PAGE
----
Ramen’s rise helps drive interest in other Asian noodle dishes
April 3, 2018
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In the past few years, ramen’s reputation among US diners has skyrocketed, and its popularity is giving rise to other dishes made with Asian noodles.  

Authentic ramen made with high-quality ingredients has taken the noodle dish far beyond the familiar convenience food, and the National Restaurant Association’s annual What’s Hot culinary forecast has named ramen as a hot trend every year since 2013.

Chefs are finding new ways to use ramen noodles beyond the traditional soup flavored with pork bones, miso or soy. The springy egg noodles can be swapped in for pasta or other noodles types, or used to create new formats such as the ramen burger. Invented by a ramen blogger turned ramen chef, the dish sandwiches a burger patty between two fried ramen “buns,” and has been picked up by restaurants including burger chain Red Robin.  

Another ramen dish gaining popularity in the US in mazemen -- a style of ramen served with sauce instead of broth. Consultancy Baum+Whiteman predicted the dish would be a top food trend for 2018, and it is a popular late-night order at Boston-based UNI, executive chef Tony Messina, recently told Food Newsfeed.

“[Mazemen] can be made with any kinds of toppings, such as traditional chashu (pork belly) and ajitama (Japanese ramen egg) or bacon, avocado and poached eggs or sun dried tomatoes and basil pesto,” said Chris Wilmoth, corporate executive chef for TMI Trading, which manufactures the Twin Marquis brand of noodles in Brooklyn, N.Y.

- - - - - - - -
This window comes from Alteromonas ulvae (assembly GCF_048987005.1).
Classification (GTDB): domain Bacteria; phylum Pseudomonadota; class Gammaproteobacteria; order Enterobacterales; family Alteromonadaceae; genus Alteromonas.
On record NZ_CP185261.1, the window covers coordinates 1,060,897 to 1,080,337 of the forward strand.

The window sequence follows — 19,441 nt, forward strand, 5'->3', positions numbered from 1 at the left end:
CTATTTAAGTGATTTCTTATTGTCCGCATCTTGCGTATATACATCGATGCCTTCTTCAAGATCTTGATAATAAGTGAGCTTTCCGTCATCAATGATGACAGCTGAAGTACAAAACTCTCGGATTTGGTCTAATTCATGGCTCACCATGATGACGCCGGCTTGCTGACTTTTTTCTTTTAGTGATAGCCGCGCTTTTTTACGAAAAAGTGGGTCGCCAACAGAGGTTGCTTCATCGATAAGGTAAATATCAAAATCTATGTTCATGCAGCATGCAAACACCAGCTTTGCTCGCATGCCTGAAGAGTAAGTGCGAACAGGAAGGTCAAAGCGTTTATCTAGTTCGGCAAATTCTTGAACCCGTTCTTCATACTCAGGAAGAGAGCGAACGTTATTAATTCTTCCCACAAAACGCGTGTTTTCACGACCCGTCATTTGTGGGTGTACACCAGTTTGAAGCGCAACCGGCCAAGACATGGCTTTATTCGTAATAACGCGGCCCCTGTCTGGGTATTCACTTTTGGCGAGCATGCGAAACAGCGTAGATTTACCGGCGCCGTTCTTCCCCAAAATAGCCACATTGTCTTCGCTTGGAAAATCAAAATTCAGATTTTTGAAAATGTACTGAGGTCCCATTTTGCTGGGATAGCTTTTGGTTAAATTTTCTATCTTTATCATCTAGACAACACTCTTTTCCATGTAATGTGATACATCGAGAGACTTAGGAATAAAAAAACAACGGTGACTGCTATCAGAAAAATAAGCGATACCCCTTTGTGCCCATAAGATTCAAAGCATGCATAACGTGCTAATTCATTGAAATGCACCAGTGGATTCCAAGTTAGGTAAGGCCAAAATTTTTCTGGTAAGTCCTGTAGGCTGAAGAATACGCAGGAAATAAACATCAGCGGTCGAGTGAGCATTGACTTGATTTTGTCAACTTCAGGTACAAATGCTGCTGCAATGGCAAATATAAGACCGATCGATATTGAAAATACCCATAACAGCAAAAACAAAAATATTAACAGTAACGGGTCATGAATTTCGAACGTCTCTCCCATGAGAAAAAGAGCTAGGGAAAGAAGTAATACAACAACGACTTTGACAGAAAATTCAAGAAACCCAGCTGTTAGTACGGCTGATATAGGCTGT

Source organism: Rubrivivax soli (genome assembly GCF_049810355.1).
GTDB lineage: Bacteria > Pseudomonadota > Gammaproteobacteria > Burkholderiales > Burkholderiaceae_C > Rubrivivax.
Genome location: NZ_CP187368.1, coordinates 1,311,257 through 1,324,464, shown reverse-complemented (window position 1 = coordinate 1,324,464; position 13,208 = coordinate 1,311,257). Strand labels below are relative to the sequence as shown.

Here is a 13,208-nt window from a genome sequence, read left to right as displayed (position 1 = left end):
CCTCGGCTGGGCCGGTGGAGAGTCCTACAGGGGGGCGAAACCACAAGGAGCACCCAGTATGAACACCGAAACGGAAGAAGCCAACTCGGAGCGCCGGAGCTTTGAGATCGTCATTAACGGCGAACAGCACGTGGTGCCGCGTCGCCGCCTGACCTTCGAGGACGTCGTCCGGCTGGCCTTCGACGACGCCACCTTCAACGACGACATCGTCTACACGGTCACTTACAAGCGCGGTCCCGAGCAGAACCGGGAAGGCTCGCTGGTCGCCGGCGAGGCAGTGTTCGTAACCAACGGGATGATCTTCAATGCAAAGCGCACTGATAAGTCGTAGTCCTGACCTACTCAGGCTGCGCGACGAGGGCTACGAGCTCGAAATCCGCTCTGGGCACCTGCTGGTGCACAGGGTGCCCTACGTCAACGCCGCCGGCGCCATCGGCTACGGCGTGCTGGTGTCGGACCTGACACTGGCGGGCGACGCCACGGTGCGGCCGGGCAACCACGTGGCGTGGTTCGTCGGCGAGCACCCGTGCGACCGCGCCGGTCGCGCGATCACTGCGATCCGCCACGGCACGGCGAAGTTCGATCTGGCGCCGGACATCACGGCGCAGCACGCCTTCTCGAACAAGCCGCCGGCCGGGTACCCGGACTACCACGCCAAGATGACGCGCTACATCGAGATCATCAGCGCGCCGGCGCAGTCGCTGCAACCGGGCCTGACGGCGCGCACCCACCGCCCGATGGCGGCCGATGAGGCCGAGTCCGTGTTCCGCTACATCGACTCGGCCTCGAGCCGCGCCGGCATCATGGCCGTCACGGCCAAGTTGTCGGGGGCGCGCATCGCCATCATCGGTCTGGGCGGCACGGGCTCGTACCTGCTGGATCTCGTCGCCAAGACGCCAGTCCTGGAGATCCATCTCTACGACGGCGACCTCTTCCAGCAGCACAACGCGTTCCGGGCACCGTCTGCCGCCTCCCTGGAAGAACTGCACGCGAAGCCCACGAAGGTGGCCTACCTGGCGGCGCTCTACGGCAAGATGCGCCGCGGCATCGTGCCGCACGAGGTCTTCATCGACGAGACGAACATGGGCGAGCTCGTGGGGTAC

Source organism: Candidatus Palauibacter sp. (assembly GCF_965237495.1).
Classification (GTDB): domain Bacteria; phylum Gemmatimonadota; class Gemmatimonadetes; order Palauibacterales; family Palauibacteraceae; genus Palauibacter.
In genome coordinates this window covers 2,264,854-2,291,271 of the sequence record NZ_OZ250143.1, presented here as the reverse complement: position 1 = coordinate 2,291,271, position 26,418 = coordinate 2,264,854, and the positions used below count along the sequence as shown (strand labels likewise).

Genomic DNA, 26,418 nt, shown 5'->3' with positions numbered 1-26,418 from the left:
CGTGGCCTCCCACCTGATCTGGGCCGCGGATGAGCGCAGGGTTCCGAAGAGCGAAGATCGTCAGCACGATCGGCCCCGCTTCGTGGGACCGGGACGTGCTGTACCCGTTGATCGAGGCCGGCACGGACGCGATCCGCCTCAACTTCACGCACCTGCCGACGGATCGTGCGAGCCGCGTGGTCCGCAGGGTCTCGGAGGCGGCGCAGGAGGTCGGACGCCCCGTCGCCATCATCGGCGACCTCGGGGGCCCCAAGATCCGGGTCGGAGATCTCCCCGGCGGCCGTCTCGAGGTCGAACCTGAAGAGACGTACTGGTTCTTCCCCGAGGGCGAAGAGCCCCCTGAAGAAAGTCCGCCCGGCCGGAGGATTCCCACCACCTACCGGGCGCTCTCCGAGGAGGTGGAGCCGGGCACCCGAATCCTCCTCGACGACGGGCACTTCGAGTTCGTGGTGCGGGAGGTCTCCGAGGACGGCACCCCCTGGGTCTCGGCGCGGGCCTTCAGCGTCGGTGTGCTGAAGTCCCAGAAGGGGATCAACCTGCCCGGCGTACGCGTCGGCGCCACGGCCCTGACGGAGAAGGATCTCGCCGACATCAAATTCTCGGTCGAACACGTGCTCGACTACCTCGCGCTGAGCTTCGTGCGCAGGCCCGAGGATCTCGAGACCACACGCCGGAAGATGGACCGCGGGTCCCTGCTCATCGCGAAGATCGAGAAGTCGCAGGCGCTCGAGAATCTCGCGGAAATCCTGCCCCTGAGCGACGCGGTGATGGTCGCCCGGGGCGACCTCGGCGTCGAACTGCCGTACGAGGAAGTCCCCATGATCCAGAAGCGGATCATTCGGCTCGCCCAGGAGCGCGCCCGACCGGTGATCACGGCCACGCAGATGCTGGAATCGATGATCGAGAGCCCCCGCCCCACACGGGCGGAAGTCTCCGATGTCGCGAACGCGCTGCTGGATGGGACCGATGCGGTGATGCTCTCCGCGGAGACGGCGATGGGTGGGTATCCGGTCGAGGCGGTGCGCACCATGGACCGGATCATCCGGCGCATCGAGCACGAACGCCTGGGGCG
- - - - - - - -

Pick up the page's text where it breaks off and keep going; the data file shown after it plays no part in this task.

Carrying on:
These types of modern fusion dishes are also helping to elevate the profile of other Asian noodles such as udon and yakisoba.

“The great thing about Asian noodles is that they are very diverse,” Wilmoth said. “They can be stir-fried, boiled, chilled and deep-fried...and substituted for any base, such as pasta, rice, breads, potatoes, and salads. They hold flavors better and add interesting texture.”

Yakisoba is a Japanese-style noodle with a round, thin shape. “It is most notably used for stir-fry dishes but it is also great for salads,” explained Wilmoth, who said Twin Marquis’ yakisoba noodles are pre-steamed, which cuts down on cooking time and keeps the noodles from becoming soggy.

Like ramen, udon are noodles traditionally used in soup, but chefs are finding creative new ways to utilize them in a wider range of dishes. The thick noodles have a dense texture that can work in cold noodle salads or pasta riffs such as udon carbonara that uses the chewy noodles in place of traditional spaghetti.

“Pan searing with protein and vegetables is also a great way to serve udon,” said Wilmoth. “It holds the sauce flavor well and caramelizes with soy sauce.”

These dishes are only a small sample of what’s possible with Asian noodles. Menu items featuring Asian noodles grew 3.9% per year between 2011 and 2016, and the market for Asian noodles in foodservice is expected to grow 9% by 2020, according to Technomic. Eateries can capitalize on this growing trend by finding the noodle dish that’s right for their menu -- whether it’s an authentic classic or an innovative original.

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